The awards are made by the Business/Higher Education Round Table (B/HERT), whose members come from higher education, business, industry bodies and research institutions.
Dr Schweitzer is a Senior Lecturer in Strategy and Innovation at UTS Business School and co-founder with Dr Jakovich of U.lab, an open innovation platform that brings students from multiple disciplines together to work on real-world problems. Dr Jakovich was a Senior Lecturer with the Faculty of Design, Architecture and Building at UTS and is now founding Director of SOUP Labs.
Their 2014 B/HERT award is for the Entrepreneurship Lab, a postgraduate subject for business, design, engineering and IT students at UTS which comes under the U.lab umbrella. Industry is involved in designing each semester’s Entrepreneurship Lab subject.
“This is an interdisciplinary design thinking environment within which students leverage their own discipline knowledge to come up with new ways to solve components of a big-picture problem,” Dr Schweitzer says.
In the lab, students work in mixed teams to apply the skills of design thinking and creative enterprise to develop solutions for real-world problems.
“Teams are specifically designed to maximise diversity, not only in previous study discipline, but in terms of gender, age, cultural background and life experience,” he says. “Each student is encouraged to use their own skills and knowledge throughout the design process, and to share that experience with others.”
As well as working with peers from other faculties, the students also collaborate with local entrepreneurs, communities and companies, who act as mentors as the teams develop and test prototype solutions.
They use a range of tools for problem solving in the lab. “Non-design disciplines like business and IT often focus on either knowledge- or process-centred learning, frequently within rigid constraints,” Dr Jakovich says. But students in the lab are encouraged to “involve the whole person – intellect, feelings and senses”.
The end goal is to develop a prototype and come up with viable business proposal to make a pitch to a panel of entrepreneurs, business experts and potential investors.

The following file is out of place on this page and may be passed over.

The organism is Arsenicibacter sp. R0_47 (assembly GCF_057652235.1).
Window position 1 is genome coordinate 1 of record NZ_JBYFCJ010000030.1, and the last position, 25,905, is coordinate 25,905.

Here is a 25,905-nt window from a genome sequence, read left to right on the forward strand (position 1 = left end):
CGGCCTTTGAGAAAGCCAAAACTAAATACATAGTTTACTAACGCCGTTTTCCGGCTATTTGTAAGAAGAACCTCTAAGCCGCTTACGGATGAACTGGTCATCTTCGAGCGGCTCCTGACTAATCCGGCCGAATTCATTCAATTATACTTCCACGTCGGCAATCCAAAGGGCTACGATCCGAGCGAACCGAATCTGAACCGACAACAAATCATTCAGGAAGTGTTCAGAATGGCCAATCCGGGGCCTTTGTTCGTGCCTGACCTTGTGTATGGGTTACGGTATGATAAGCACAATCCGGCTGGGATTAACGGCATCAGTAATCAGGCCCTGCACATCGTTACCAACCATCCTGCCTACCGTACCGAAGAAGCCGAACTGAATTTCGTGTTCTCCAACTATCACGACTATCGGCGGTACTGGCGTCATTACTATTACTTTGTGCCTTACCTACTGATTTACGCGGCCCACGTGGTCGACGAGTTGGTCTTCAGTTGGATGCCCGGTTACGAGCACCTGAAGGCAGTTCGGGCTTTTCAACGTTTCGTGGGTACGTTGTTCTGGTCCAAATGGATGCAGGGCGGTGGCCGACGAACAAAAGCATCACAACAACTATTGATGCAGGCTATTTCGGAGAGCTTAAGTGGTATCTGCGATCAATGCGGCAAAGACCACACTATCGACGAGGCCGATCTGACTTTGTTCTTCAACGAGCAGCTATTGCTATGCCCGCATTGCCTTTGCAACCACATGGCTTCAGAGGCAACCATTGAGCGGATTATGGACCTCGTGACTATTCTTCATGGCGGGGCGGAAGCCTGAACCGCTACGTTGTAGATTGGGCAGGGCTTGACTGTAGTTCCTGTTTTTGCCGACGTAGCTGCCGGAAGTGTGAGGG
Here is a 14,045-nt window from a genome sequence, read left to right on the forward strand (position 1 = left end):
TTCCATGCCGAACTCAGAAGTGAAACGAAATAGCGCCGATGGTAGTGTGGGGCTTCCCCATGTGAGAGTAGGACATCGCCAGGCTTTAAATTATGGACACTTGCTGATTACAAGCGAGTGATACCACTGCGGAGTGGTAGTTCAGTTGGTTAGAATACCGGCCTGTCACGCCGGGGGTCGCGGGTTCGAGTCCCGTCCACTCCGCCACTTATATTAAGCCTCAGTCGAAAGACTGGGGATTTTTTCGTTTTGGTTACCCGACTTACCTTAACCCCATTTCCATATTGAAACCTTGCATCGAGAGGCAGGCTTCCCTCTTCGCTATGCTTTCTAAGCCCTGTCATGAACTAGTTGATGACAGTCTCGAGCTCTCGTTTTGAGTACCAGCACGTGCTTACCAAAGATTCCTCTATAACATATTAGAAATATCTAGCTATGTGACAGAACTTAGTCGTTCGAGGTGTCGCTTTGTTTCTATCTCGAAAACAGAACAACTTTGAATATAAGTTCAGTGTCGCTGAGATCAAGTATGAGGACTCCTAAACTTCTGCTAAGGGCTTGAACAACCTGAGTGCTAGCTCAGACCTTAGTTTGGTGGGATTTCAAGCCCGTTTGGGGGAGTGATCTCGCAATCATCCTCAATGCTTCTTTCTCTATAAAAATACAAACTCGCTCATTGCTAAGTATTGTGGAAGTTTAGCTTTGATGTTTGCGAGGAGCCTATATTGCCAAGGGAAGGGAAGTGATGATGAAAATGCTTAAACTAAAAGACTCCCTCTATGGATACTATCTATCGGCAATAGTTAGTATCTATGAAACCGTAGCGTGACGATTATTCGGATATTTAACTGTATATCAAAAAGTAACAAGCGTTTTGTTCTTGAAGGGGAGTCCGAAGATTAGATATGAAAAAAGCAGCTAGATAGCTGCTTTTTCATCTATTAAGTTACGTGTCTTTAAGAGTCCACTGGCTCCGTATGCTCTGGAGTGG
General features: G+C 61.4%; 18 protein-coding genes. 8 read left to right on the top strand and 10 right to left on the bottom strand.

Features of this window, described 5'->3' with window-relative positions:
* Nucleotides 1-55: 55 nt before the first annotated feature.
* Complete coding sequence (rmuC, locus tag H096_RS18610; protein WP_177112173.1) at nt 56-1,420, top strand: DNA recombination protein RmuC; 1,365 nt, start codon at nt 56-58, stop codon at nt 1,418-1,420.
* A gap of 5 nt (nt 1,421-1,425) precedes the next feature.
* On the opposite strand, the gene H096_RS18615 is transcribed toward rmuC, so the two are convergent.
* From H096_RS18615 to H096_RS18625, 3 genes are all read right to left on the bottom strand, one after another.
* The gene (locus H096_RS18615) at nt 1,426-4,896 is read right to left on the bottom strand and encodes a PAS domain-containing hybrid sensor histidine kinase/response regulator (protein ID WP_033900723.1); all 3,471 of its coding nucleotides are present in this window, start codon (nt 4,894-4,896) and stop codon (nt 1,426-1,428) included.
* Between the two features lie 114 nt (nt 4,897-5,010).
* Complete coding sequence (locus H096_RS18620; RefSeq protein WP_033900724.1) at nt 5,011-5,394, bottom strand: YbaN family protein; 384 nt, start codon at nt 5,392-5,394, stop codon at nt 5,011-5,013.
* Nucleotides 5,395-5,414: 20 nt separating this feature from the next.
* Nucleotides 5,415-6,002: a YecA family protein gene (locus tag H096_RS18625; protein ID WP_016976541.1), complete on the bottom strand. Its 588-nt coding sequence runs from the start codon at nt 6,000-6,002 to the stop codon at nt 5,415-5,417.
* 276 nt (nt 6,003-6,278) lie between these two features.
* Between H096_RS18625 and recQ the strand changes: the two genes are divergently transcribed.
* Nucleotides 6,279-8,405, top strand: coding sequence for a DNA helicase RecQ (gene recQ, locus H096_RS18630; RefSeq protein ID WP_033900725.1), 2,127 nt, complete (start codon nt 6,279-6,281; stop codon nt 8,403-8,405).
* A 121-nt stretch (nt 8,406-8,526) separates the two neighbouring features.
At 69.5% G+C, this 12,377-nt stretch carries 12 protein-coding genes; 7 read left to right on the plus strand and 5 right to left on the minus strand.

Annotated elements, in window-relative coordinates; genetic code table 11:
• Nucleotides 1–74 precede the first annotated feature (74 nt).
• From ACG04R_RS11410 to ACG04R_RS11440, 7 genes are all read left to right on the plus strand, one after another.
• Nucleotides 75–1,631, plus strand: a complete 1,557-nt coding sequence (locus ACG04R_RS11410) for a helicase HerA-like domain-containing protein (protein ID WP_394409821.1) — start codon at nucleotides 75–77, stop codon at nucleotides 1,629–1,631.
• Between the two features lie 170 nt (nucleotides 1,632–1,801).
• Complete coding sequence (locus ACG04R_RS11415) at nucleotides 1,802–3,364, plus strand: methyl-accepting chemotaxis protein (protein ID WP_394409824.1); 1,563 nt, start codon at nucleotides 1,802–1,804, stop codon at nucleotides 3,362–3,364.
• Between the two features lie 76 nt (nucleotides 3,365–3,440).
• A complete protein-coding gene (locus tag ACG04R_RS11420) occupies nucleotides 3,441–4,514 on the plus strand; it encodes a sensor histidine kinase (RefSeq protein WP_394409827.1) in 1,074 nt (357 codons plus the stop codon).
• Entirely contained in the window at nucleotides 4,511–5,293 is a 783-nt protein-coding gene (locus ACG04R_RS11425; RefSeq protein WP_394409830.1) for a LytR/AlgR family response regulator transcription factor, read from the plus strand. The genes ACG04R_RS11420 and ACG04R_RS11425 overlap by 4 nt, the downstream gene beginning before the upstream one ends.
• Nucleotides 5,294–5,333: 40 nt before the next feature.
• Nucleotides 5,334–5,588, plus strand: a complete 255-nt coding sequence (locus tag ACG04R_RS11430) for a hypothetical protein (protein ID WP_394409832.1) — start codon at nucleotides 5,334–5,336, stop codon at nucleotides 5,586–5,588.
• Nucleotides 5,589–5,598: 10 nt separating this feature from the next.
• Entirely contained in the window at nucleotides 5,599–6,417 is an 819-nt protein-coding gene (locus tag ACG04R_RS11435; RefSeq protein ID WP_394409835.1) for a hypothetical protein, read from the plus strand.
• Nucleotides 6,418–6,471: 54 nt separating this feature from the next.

Since 2011, students in the Entrepreneurship Lab have been involved in projects such as social inclusion via gamification, applications of NFC technology, sustainable tourism, collaborative workspaces and the future of retail shopping.
The B/HERT award came as UTS announced the launch of a new tech precinct centred on the university and a “pre-incubator” where its students will be able to explore and nurture business ideas.
Intersection: Sydney’s Digital Creative Hub is led by UTS, Microsoft and the NSW Government and aims to grow jobs in Australia’s start-up sector. The Hatchery program, starting in Semester 1 of 2015, will give students the skills to take business ideas to the next level of development, including into incubators and accelerators such as those in the digital creative hub around UTS.
UTS Business School Dean Roy Green says the B/HERT award underlines the role business schools have in preparing students not only for employment but also so they can shape their own destinies and contribute to Australian business through entrepreneurial start-ups.
“The Entrepreneurship Lab exemplifies the direction business education is taking, and our position as a business school in Sydney’s Digital Creative Hub,” Professor Green says.